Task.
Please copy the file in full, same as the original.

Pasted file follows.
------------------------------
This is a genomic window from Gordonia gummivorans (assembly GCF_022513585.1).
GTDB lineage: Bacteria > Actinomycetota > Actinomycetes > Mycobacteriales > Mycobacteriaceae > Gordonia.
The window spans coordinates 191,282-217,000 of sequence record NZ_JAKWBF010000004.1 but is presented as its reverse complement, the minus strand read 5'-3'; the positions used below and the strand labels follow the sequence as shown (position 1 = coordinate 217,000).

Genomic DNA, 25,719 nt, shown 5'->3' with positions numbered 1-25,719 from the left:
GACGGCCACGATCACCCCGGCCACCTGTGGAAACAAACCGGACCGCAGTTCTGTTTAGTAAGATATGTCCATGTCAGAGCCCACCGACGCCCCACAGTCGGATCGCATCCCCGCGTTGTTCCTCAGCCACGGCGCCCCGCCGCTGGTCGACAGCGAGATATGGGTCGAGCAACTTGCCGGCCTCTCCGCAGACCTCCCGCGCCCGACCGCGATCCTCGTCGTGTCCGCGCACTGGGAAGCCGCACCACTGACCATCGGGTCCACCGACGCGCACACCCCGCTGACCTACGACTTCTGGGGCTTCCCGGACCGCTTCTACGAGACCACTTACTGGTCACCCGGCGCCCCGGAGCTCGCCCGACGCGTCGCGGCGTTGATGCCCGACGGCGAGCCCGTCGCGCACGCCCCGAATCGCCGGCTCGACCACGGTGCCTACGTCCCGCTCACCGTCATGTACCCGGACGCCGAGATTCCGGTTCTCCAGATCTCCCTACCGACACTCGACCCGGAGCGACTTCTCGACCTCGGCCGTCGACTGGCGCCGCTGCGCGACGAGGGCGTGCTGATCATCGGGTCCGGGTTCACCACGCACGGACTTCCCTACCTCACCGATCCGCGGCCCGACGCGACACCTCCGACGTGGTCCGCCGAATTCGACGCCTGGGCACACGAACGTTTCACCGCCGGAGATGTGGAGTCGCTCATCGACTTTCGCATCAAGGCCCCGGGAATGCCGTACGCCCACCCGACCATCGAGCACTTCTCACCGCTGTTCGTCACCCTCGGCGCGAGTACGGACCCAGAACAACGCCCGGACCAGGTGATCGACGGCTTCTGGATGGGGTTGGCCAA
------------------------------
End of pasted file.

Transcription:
This is a genomic window from Gordonia gummivorans (assembly GCF_022513585.1).
GTDB lineage: Bacteria > Actinomycetota > Actinomycetes > Mycobacteriales > Mycobacteriaceae > Gordonia.
The window spans coordinates 191,282-217,000 of sequence record NZ_JAKWBF010000004.1 but is presented as its reverse complement, the minus strand read 5'-3'; the positions used below and the strand labels follow the sequence as shown (position 1 = coordinate 217,000).

Genomic DNA, 25,719 nt, shown 5'->3' with positions numbered 1-25,719 from the left:
GACGGCCACGATCACCCCGGCCACCTGTGGAAACAAACCGGACCGCAGTTCTGTTTAGTAAGATATGTCCATGTCAGAGCCCACCGACGCCCCACAGTCGGATCGCATCCCCGCGTTGTTCCTCAGCCACGGCGCCCCGCCGCTGGTCGACAGCGAGATATGGGTCGAGCAACTTGCCGGCCTCTCCGCAGACCTCCCGCGCCCGACCGCGATCCTCGTCGTGTCCGCGCACTGGGAAGCCGCACCACTGACCATCGGGTCCACCGACGCGCACACCCCGCTGACCTACGACTTCTGGGGCTTCCCGGACCGCTTCTACGAGACCACTTACTGGTCACCCGGCGCCCCGGAGCTCGCCCGACGCGTCGCGGCGTTGATGCCCGACGGCGAGCCCGTCGCGCACGCCCCGAATCGCCGGCTCGACCACGGTGCCTACGTCCCGCTCACCGTCATGTACCCGGACGCCGAGATTCCGGTTCTCCAGATCTCCCTACCGACACTCGACCCGGAGCGACTTCTCGACCTCGGCCGTCGACTGGCGCCGCTGCGCGACGAGGGCGTGCTGATCATCGGGTCCGGGTTCACCACGCACGGACTTCCCTACCTCACCGATCCGCGGCCCGACGCGACACCTCCGACGTGGTCCGCCGAATTCGACGCCTGGGCACACGAACGTTTCACCGCCGGAGATGTGGAGTCGCTCATCGACTTTCGCATCAAGGCCCCGGGAATGCCGTACGCCCACCCGACCATCGAGCACTTCTCACCGCTGTTCGTCACCCTCGGCGCGAGTACGGACCCAGAACAACGCCCGGACCAGGTGATCGACGGCTTCTGGATGGGGTTGGCCAA